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What Size of Prey Should I Feed My Pet Snake?

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boa constrictor

Boa Constrictor

Lianne McLeod
Question: What Size of Prey Should I Feed My Pet Snake?
Answer: Most snakes should be fed a size of prey that is about the same size around as snake's body at its widest point. This means that as a snake grows, you will have to adjust the size of prey fed to the snake to accommodate the snake's increasing size.

If you have a hard time judging how big around your snake is compared to the size of prey at the pet store, simply take the measurement around your snake at the widest part of its body. If you take a piece of string cut to that measurement to the pet store, you can do a quick check of the circumference of the prey available to find the best match. It doesn't have to be an exact measurement, however; smaller or slightly larger prey is fine too and a bit of variety never hurts.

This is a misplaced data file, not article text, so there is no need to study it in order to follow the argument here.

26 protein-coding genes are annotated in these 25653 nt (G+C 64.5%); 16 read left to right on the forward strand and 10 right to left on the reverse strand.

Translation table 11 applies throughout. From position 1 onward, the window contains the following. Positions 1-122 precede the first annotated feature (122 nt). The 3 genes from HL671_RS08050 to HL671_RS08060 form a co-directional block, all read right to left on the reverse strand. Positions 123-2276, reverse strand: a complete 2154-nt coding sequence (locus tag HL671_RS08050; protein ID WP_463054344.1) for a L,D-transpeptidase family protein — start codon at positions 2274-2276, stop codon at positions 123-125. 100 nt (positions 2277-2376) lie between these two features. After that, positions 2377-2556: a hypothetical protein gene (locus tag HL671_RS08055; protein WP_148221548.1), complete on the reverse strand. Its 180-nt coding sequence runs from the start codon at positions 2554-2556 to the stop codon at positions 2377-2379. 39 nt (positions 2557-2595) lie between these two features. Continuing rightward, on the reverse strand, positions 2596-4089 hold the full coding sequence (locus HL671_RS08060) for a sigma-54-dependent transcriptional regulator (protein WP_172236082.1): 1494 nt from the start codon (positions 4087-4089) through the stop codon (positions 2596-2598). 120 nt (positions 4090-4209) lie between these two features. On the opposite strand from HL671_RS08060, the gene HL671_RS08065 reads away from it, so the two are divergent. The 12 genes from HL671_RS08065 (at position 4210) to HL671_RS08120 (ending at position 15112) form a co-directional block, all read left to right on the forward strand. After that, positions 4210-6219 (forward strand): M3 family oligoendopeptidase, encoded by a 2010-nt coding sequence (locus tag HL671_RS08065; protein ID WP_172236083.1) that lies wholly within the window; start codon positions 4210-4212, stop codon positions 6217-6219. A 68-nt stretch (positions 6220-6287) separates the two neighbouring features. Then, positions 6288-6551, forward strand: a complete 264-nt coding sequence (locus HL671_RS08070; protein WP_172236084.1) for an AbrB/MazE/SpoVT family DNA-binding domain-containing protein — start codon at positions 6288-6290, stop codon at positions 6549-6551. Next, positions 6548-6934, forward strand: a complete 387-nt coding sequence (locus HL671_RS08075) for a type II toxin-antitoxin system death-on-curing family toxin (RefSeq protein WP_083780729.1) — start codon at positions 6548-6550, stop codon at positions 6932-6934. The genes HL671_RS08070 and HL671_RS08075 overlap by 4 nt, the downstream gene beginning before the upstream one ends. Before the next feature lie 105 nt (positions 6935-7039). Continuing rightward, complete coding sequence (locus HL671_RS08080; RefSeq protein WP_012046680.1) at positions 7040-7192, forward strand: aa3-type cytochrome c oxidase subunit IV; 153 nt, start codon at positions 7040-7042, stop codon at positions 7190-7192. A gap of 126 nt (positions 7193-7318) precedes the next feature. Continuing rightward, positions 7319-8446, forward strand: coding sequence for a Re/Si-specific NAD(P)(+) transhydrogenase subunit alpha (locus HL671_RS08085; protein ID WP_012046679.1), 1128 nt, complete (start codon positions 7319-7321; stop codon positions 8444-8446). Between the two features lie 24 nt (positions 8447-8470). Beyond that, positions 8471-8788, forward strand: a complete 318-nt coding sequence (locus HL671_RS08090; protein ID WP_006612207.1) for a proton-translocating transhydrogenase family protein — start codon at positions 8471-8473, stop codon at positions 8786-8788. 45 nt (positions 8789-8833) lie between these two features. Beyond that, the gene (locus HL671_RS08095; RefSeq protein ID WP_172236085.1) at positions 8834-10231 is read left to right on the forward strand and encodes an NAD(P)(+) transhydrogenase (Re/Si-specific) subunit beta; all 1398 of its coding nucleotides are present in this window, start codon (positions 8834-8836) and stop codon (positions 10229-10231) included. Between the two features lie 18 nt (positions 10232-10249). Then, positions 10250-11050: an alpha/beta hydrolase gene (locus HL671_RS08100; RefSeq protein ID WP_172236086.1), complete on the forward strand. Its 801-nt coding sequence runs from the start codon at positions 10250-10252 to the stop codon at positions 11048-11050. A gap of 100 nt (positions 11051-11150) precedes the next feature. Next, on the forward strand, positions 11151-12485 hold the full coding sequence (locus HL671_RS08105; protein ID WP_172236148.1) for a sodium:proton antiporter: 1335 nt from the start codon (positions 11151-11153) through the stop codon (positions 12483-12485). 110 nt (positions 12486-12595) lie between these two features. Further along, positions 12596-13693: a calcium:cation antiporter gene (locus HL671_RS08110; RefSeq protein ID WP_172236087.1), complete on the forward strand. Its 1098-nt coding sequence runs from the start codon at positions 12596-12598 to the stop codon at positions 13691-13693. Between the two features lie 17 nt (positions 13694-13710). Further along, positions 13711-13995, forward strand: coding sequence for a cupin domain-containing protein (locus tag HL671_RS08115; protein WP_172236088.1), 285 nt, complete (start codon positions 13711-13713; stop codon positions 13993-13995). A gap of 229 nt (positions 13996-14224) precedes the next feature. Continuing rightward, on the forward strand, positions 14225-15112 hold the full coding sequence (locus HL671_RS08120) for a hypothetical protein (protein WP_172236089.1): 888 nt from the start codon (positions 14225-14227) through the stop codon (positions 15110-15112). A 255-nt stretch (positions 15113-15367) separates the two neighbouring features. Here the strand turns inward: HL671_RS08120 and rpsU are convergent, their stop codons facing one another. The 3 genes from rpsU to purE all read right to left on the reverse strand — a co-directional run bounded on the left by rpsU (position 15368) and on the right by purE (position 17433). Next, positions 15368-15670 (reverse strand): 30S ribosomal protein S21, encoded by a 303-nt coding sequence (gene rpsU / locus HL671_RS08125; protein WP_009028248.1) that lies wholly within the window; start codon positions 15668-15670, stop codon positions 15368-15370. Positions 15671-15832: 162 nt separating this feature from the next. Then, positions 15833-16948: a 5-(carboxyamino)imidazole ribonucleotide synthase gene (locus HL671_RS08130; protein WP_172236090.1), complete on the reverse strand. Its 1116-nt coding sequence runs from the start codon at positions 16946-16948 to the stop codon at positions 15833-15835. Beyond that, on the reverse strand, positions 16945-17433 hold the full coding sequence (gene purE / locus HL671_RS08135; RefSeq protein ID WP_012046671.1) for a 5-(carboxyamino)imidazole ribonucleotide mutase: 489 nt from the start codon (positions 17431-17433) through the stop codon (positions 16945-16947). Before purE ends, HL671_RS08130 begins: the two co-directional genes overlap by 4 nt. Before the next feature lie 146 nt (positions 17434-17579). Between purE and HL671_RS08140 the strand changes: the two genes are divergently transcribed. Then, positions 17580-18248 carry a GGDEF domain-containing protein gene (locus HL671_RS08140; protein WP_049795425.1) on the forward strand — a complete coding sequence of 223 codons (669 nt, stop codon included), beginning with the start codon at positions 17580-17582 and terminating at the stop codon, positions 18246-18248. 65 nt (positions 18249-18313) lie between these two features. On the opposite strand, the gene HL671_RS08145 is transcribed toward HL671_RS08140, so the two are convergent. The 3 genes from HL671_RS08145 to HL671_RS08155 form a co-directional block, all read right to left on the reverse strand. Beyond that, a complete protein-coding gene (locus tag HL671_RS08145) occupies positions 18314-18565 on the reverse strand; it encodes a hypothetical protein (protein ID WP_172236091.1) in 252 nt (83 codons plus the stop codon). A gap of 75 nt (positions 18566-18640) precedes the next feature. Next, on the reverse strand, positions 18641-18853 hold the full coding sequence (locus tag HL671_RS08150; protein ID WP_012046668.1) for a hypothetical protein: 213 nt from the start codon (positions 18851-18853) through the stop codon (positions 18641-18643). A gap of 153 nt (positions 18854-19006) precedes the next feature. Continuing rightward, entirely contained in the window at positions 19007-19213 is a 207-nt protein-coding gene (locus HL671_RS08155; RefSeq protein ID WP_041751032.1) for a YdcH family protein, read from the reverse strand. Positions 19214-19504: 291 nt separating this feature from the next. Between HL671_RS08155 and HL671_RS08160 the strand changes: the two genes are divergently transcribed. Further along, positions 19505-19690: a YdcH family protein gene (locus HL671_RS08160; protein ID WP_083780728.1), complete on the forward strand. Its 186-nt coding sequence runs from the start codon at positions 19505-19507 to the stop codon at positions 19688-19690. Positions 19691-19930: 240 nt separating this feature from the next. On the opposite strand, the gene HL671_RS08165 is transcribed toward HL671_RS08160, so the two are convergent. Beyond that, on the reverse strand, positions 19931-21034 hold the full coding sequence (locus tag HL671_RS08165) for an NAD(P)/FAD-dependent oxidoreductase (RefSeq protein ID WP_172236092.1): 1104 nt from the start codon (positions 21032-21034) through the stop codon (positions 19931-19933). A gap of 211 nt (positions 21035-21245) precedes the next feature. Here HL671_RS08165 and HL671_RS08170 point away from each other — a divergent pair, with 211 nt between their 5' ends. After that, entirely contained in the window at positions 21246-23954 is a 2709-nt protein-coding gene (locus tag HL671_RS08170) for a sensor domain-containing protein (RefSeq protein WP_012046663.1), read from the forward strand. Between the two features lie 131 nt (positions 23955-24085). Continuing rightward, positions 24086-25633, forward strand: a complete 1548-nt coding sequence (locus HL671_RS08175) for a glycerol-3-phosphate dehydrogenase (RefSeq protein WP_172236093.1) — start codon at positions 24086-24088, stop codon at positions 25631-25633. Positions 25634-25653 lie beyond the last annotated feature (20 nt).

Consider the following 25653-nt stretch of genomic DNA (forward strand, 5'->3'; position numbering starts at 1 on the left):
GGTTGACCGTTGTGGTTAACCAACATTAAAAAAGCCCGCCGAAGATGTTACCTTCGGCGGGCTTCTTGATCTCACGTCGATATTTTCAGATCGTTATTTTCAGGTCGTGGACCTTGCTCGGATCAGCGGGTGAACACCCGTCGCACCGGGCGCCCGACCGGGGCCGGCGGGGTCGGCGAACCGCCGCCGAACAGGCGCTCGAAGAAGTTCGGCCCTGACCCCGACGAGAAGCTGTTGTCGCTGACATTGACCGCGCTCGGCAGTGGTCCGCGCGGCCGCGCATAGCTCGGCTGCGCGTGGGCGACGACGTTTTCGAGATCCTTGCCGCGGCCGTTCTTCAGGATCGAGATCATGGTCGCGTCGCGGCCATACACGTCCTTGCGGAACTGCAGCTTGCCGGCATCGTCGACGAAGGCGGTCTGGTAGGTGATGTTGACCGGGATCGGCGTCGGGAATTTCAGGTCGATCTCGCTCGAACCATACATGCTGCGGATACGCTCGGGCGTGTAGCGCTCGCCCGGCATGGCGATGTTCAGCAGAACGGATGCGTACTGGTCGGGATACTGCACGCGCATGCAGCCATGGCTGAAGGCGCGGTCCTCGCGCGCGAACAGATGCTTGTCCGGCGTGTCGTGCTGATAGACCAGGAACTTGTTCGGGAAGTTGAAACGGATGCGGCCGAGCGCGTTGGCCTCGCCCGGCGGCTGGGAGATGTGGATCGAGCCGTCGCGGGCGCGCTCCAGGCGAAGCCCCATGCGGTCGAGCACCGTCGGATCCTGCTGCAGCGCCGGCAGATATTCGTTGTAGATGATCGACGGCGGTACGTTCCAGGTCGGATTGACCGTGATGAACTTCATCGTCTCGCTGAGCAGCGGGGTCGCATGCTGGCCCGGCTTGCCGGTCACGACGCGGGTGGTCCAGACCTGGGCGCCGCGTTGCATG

Very small hatchlings can be started on pinky mice (newborn mice) and then graduated to larger sizes (the main terms used are fuzzies, hoppers, weaned mice or weanlings, then large and extra large adult). If you have a species of snake that grows large enough that rats will be fed eventually, it is a good idea to switch to rats while the snake is still young to get them used to eating rats rather than mice. Younger rats that are equivalent in size to older mice can be used: see FrozenFeeders.com for a sizing and equivalents chart. Rats are named with a similar progression: pinkies, fuzzies, pups, weanlings, then small through extra large adults).

Snakes have unique jaws that allow them to swallow prey that is larger than their head, but your snake may have difficulties digesting overly large items, resulting in regurgitation.

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